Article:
The two stroke engine is a dying breed. Attention and technology is being moved over to the four stroke meaning they just don’t make two stroke dirt bikes of the same caliber now as we did in the past. Now I think it’s time to wind back a few years and reflect on some of the biggest, baddest bikes the two stroke dirt bike era gave us.

1. The Kawasaki KX500

Manufactured from 1983 till 2004 this beast reigned supreme among most two strokes. She was developed as an air-cooled 500cc motocross bike for competition in the 500cc and open class of motocross.

At the time of its release, several top manufactured sported entries in this class, including Yamaha, Suzuki, Honda and the class-leading Maico.

It was considered as Kawasaki’s most powerful and fastest dirt bike for years. Yearly revised versions made it competitive and strong which obviously payed off as it gave Kawasaki multiple wins to their name.

2. The Honda CR500

1984 was the first year the CR500 was produced. It was nicknamed the “Ping King”. The CR500 had a 491cc liquid cooled two stroke engine that made 52.8HP, the most powerful motocross bike that Honda had ever produced.

It was a two-stroke design but since the CR500 had a big single bore it was hard to kick start it. The manufacturers started to jet the bike really rich in order to make it easier for people to start. The CR500 was an absolute monster.

The only problem with it was it was terribly hard to ride because of the uncontrollable power it produced. The CR500 raced in long desert rallies like the Baja 500 and the Baja 1000. The CR500 was discontinued in 2001, it’s generally believed that the CR500 was discontinued because of the CRF450.

3. The Maico 490

1981 Maico 490 Mega 2

Considered one of the best racing Motocross bikes of all time, the German built Maico 490 was a monster of a machine.

Nicknamed the “widow maker” it had a reputation of breaking people’s legs when they tried to kick it over. The brutal engine combined with the twin shock suspension made this a bike not to be messed with.

Built from 1981 it ruled the leaderboard for years competing with company’s such as Yamaha and Kawasaki.

The company eventually went out of business but they left behind a bike that shook the world. Maico was later bought by the Dutch and continues to have a massive following.

4. The Yamaha YZM500

1987 Yamaha YZM500

Easily the rarest bike on this list, only eight fully functioning units were ever produced. Six were made in 1987 and two more were later made for the 1988 season.

The Yamaha YZM500 was the best known for aluminium frame making it really light. It also had the distinction of being the only water cooled, open class, two-stroke dirt bike.

The YZM500 was only raced for two years (1987 and 1988) by riders Leif Perrson and Kurt Lundquist. There were also a coupled used for beach races. It was fast and could keep up but with so little units produced, you’d be lucky to ever ride one.

With 60hp it still puts most two strokes to shame today.

5. The Suzuki RM500

Suzuki RM500
1984 Suzuki RM500

The RM series is a model range of two-stroke motorcycles manufactured by Suzuki. The letters “RM” stand for “Racing Model” and the motorcycles produced with this prefix in their model names are suited to use in motocross racing. In other words, they’re absolute monsters.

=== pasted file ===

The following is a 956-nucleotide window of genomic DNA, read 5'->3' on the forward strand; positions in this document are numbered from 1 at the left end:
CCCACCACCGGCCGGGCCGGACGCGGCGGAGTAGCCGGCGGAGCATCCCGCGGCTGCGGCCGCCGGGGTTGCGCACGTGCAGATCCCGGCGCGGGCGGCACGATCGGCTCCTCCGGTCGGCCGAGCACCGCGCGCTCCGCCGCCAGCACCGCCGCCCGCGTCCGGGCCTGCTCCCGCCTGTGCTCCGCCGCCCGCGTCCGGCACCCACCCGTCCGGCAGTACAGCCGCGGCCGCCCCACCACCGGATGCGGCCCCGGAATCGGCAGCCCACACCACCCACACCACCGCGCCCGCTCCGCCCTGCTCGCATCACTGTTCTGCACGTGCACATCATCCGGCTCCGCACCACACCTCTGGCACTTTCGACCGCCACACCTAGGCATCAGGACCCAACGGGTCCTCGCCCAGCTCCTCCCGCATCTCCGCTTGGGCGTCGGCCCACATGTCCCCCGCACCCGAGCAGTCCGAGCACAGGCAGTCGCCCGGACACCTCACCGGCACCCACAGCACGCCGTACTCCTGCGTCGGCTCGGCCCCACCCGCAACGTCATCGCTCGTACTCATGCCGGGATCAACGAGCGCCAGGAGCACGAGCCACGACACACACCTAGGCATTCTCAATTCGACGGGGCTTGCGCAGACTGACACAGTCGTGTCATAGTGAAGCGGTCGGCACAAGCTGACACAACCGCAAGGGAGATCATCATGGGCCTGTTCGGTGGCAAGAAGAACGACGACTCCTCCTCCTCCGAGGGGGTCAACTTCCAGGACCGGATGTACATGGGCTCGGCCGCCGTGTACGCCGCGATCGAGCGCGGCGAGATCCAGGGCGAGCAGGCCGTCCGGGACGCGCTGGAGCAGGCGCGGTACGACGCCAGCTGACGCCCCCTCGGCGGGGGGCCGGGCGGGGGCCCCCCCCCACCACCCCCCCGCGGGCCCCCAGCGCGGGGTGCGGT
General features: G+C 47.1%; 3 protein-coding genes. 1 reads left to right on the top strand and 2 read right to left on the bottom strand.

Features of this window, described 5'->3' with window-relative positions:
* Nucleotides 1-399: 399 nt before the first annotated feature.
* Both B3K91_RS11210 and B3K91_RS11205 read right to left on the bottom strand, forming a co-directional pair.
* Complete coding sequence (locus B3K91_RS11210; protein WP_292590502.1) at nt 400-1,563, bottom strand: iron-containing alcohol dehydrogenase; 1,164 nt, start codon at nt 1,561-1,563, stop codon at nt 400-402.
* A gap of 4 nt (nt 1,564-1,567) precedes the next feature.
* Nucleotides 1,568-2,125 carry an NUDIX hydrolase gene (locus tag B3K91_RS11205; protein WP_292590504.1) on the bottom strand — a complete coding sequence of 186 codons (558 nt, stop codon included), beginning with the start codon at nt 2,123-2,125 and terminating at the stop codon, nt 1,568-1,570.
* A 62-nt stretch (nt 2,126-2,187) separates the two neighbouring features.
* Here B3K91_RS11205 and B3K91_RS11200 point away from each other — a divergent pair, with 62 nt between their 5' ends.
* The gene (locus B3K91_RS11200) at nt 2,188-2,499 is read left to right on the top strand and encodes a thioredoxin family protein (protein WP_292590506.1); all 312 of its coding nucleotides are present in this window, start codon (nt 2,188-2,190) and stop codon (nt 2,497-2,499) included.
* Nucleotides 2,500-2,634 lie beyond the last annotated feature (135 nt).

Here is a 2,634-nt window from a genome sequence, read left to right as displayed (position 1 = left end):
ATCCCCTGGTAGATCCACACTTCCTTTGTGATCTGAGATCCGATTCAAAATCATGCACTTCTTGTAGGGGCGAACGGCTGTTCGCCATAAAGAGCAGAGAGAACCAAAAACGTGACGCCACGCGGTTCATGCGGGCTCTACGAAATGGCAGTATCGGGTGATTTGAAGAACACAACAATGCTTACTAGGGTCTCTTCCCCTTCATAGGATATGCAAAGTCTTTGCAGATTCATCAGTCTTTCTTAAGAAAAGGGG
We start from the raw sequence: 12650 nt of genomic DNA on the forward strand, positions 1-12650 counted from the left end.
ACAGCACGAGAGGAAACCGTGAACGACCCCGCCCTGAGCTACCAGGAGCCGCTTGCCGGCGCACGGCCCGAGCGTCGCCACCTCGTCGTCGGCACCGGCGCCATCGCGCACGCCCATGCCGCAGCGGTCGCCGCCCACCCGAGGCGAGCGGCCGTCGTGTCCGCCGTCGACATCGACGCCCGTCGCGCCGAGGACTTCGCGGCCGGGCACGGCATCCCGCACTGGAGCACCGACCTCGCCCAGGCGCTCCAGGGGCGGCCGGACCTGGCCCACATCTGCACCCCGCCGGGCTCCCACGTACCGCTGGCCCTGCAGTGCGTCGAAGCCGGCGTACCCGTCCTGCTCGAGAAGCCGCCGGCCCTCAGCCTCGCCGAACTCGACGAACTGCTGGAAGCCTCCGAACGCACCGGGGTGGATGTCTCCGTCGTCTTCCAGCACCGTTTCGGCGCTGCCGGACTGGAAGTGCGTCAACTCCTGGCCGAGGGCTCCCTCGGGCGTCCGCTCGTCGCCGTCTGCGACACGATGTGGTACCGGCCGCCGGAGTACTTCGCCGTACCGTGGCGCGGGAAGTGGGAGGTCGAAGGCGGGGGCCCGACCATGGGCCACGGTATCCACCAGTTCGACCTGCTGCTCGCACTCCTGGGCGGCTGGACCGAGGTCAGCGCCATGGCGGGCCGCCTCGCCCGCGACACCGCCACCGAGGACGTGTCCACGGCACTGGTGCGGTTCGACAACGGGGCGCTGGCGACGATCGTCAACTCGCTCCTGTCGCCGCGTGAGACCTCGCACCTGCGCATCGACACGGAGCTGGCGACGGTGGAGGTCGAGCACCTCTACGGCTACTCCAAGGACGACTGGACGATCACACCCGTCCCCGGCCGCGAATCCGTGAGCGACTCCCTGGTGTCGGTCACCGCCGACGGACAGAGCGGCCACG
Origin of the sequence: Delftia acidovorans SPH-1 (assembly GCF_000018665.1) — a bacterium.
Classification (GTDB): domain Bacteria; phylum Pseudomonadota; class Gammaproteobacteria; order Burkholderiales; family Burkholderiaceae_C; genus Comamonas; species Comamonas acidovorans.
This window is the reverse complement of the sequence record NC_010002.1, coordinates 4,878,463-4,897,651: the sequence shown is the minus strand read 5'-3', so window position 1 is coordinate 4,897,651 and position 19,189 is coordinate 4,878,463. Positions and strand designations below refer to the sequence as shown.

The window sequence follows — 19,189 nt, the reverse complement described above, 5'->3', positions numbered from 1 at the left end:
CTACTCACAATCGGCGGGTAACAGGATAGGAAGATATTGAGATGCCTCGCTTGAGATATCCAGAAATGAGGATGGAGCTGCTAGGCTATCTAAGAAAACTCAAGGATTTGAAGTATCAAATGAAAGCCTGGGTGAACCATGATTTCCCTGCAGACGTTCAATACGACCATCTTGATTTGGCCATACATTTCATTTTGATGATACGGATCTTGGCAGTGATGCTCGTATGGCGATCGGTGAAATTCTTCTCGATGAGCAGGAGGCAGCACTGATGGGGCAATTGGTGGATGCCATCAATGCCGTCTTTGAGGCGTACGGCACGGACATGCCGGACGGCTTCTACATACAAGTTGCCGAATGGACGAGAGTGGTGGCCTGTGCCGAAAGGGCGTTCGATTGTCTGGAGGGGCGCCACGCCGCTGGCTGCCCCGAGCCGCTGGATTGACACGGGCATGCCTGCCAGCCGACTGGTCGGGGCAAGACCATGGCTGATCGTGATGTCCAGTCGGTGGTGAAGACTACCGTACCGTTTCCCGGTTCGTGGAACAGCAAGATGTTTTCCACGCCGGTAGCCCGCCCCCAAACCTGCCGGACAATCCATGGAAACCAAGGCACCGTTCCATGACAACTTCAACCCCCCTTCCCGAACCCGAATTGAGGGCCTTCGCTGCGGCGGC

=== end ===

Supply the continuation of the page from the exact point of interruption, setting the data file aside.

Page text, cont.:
The RM 500 doesn’t have as much to its name as some of the other bikes but we’re not forgetting it.

Suzuki introduced its succesfull RM series of motocross models in 1975. The largest of them all, RM500, was introduced in 1983 and had a black frame, black fork boots, black seat and slightly different fuel tank and tank decals from the 1984 model.

At the time it was the largest dirt bike from Suzuki (when RM400 was introduced in 1980 it was the largest). The Full-Floater rear suspension was first used by the works road racing and motocross teams. It went into the RM series in 1981.

6. The KTM 500 MX

1986 KTM 500 MX
1986 KTM 500 MX

Fresh from Austria we had The 500 MX. The engine produced an incredible power of 62HP @ 5900rpm and around 80 Nm above 2000 rpm. It definitely was a bike that everyone should’ve been worried about.

It was white, it was large and it was ready to take on the 500 class. First test showed problems but they were soon corrected. The massive amount of power gave it a huge advantage in the straights and out of the corners but slowing it down and cornering proved slightly problematic due to its weight.

The MX model had a 4 speed gearbox while its bigger brother the MXC, had a 5 speed. The bike was appreciated in reviews for it’s magnificent fork, great handling and speed. The problem was an underdamped rear shock. It gave an almost uncontrollable ride during racing greatly crippling the bike.

7. The Husqvarna 500 CR

Some would say that the Husky CR 500 lived in the shadow of the Maico 490 of the time period. However, owners these Huskies knew that they could hold their own.

Outstanding power and plush suspension thanks to the Ohlins shocks, these two wheeled rockets were definitely not for novices. The power delivery hit in the low rpms and continued to rev through the entire power band.

Like most bikes of the time, the drum brakes were decent at best, and brakes are a great thing to have when you’re doing 90+ mph on one of these Huskys on an open stretch. She could definitely hold her own on the track

Although the 500 class is now non existent, we will always have a place in our hearts to remember the magnificent masters of engineering that came out of it. Now these bike are being gathered up by collectors and enthusiasts, being restored or repaired to working order and are being privately raced just like they should be.

I hope you enjoyed this 🙂